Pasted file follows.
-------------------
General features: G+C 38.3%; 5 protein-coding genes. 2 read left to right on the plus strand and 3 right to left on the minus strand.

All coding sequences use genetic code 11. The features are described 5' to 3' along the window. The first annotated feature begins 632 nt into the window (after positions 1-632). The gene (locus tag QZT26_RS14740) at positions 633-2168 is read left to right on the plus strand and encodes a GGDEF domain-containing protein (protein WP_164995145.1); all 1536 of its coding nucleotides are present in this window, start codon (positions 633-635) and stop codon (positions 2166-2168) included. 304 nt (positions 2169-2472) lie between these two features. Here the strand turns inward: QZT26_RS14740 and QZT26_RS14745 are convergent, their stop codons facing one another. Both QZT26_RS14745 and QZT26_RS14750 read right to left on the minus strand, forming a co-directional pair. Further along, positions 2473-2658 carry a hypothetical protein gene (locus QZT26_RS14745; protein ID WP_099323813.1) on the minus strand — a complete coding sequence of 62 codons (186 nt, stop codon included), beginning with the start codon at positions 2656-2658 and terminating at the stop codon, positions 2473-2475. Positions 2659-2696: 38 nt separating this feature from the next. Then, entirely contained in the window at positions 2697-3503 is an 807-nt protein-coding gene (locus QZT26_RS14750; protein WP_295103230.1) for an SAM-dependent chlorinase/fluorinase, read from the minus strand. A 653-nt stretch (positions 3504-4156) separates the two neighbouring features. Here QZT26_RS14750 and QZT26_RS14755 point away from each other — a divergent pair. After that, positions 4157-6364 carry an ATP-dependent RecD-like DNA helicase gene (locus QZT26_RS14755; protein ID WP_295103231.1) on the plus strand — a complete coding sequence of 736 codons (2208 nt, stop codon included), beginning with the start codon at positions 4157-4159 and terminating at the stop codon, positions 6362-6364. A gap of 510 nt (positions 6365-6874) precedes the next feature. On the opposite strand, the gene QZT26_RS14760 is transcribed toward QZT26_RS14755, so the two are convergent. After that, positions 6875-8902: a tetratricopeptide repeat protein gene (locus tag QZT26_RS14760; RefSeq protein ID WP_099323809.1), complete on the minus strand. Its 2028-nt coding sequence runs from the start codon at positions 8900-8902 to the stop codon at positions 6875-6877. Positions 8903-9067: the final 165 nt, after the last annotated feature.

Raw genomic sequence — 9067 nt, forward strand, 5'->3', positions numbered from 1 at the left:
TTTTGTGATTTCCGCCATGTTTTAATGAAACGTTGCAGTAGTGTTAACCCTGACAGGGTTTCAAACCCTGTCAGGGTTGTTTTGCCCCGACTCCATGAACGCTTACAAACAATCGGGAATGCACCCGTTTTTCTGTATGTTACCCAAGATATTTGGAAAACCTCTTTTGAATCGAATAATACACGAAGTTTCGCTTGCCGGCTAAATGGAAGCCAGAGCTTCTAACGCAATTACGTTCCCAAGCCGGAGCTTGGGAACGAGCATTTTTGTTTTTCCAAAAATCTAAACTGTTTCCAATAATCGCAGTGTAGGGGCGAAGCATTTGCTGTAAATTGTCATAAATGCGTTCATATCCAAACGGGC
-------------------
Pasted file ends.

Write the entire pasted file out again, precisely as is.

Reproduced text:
General features: G+C 38.3%; 5 protein-coding genes. 2 read left to right on the plus strand and 3 right to left on the minus strand.

All coding sequences use genetic code 11. The features are described 5' to 3' along the window. The first annotated feature begins 632 nt into the window (after positions 1-632). The gene (locus tag QZT26_RS14740) at positions 633-2168 is read left to right on the plus strand and encodes a GGDEF domain-containing protein (protein WP_164995145.1); all 1536 of its coding nucleotides are present in this window, start codon (positions 633-635) and stop codon (positions 2166-2168) included. 304 nt (positions 2169-2472) lie between these two features. Here the strand turns inward: QZT26_RS14740 and QZT26_RS14745 are convergent, their stop codons facing one another. Both QZT26_RS14745 and QZT26_RS14750 read right to left on the minus strand, forming a co-directional pair. Further along, positions 2473-2658 carry a hypothetical protein gene (locus QZT26_RS14745; protein ID WP_099323813.1) on the minus strand — a complete coding sequence of 62 codons (186 nt, stop codon included), beginning with the start codon at positions 2656-2658 and terminating at the stop codon, positions 2473-2475. Positions 2659-2696: 38 nt separating this feature from the next. Then, entirely contained in the window at positions 2697-3503 is an 807-nt protein-coding gene (locus QZT26_RS14750; protein WP_295103230.1) for an SAM-dependent chlorinase/fluorinase, read from the minus strand. A 653-nt stretch (positions 3504-4156) separates the two neighbouring features. Here QZT26_RS14750 and QZT26_RS14755 point away from each other — a divergent pair. After that, positions 4157-6364 carry an ATP-dependent RecD-like DNA helicase gene (locus QZT26_RS14755; protein ID WP_295103231.1) on the plus strand — a complete coding sequence of 736 codons (2208 nt, stop codon included), beginning with the start codon at positions 4157-4159 and terminating at the stop codon, positions 6362-6364. A gap of 510 nt (positions 6365-6874) precedes the next feature. On the opposite strand, the gene QZT26_RS14760 is transcribed toward QZT26_RS14755, so the two are convergent. After that, positions 6875-8902: a tetratricopeptide repeat protein gene (locus tag QZT26_RS14760; RefSeq protein ID WP_099323809.1), complete on the minus strand. Its 2028-nt coding sequence runs from the start codon at positions 8900-8902 to the stop codon at positions 6875-6877. Positions 8903-9067: the final 165 nt, after the last annotated feature.

Raw genomic sequence — 9067 nt, forward strand, 5'->3', positions numbered from 1 at the left:
TTTTGTGATTTCCGCCATGTTTTAATGAAACGTTGCAGTAGTGTTAACCCTGACAGGGTTTCAAACCCTGTCAGGGTTGTTTTGCCCCGACTCCATGAACGCTTACAAACAATCGGGAATGCACCCGTTTTTCTGTATGTTACCCAAGATATTTGGAAAACCTCTTTTGAATCGAATAATACACGAAGTTTCGCTTGCCGGCTAAATGGAAGCCAGAGCTTCTAACGCAATTACGTTCCCAAGCCGGAGCTTGGGAACGAGCATTTTTGTTTTTCCAAAAATCTAAACTGTTTCCAATAATCGCAGTGTAGGGGCGAAGCATTTGCTGTAAATTGTCATAAATGCGTTCATATCCAAACGGGC